This is a few photo’s of a yurt given to Glacier National Park by Gorkhi-Terelj National Park quite a few years ago. Photo’s courtesy of Fred Thompson.

This was a gift back to Glacier from Mongolia

This was a gift to Glacier from Mongolia

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Source: Glacier National Park Builds Sister Park Relationship with Mongolian Park – Glacier National Park (U.S. National Park Service)


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Glacier Outfitters, Glacier National Park, Rentals, Guided Tours , portfolio

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New Tower Inflatable Paddleboards (SUP)

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We are excited here at Glacier Outfitters to try out our new inflatable Tower paddleboards. They are a great ride for either lake or river. They will be for rent in 2015 by the hour or day.

Lake McDonal Tandem Kayak and inflatable paddleboard Rental - Glacier Outfitters (2 of 2)

Stop in or contact us for reservations or more information.
This is what Tower has to say:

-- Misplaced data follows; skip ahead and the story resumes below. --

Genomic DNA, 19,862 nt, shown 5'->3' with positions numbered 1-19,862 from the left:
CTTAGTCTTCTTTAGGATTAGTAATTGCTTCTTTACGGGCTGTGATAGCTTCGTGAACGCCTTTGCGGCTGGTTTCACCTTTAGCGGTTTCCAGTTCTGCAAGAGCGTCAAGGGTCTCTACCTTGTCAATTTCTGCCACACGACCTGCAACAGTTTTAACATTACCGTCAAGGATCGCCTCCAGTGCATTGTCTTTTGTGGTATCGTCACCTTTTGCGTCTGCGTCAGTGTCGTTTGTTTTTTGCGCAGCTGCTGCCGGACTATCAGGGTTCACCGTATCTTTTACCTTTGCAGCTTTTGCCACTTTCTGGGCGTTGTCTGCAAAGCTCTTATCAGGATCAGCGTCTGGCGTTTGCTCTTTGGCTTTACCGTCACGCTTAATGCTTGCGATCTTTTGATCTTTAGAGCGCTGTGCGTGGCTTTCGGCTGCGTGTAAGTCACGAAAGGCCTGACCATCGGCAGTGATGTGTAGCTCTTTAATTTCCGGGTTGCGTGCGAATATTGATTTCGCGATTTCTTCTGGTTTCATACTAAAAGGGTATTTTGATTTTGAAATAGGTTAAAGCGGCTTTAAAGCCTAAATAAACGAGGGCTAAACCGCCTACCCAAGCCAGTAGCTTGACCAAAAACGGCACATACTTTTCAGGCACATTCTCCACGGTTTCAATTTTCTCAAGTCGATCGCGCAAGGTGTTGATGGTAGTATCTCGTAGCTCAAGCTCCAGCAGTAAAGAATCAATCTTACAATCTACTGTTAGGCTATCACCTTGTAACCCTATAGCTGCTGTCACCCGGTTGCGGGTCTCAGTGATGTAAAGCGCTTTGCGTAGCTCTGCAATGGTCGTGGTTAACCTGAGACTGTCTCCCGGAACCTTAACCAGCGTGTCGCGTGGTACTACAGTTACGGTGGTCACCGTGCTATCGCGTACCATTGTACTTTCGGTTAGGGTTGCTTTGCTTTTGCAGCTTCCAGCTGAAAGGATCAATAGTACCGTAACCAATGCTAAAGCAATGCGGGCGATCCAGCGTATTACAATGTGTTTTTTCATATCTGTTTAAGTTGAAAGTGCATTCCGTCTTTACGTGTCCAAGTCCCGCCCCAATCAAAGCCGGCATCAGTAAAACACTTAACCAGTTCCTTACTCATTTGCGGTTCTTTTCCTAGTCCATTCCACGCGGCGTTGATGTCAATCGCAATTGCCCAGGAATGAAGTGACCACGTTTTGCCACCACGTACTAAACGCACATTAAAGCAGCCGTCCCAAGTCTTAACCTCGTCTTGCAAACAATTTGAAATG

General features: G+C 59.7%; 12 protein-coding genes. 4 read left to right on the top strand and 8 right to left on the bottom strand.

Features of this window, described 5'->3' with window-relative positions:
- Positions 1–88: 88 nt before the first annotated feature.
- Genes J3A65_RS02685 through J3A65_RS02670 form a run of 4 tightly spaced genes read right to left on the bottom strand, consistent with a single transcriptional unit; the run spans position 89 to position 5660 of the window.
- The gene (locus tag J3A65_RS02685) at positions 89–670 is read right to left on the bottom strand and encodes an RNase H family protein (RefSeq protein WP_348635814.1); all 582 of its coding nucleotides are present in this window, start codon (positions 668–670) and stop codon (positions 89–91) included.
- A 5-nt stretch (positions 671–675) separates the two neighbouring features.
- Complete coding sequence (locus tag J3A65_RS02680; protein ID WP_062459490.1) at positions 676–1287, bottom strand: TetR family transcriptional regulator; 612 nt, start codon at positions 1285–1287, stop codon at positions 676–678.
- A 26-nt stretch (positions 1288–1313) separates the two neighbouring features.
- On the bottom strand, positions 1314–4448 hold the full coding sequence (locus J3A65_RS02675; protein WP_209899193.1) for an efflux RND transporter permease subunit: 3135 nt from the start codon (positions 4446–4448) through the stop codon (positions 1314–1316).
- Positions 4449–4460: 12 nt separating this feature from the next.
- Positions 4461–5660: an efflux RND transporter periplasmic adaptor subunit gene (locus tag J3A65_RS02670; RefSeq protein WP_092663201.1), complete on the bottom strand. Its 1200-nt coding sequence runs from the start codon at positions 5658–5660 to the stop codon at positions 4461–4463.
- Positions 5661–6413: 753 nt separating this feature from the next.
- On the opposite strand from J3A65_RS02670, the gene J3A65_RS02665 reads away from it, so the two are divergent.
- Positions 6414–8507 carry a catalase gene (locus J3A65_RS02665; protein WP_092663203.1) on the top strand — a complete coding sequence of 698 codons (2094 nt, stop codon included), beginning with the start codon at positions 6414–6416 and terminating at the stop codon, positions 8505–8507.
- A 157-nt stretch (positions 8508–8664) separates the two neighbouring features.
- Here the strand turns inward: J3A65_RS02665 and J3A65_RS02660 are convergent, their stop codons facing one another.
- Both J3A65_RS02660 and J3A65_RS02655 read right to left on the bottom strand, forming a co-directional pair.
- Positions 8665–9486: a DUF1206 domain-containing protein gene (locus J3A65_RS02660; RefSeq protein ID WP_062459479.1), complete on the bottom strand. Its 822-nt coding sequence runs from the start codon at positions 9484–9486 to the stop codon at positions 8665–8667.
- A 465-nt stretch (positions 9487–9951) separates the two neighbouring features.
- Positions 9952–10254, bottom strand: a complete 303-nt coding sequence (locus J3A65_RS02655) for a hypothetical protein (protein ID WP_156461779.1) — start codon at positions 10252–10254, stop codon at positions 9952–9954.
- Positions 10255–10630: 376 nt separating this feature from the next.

Shipping, storing, and personally transporting traditional 10′-12′ stand up paddle boards can be challenging. Inflatable SUP boards, on the other hand, deflate and inflate on demand and can be rolled up into a small bag that you can put in an overhead compartment on a plane. Suddenly, stand up paddle boarding becomes mobile and your board becomes easily storable. These arent your typically inflatable water toys theyre military grade, highly pressurized, and distinctly shaped rubber stand up paddle boards that are unbelievably rigid and can ride waves bigger than most stand up paddle surfers would even think twice about. Store one on your boat. Bring one with you on your tropical vacation. Haul one up to your favorite hidden mountain lake. Inflatable SUP boards are extending the reach of stand up paddle boarding to every corner of the globe.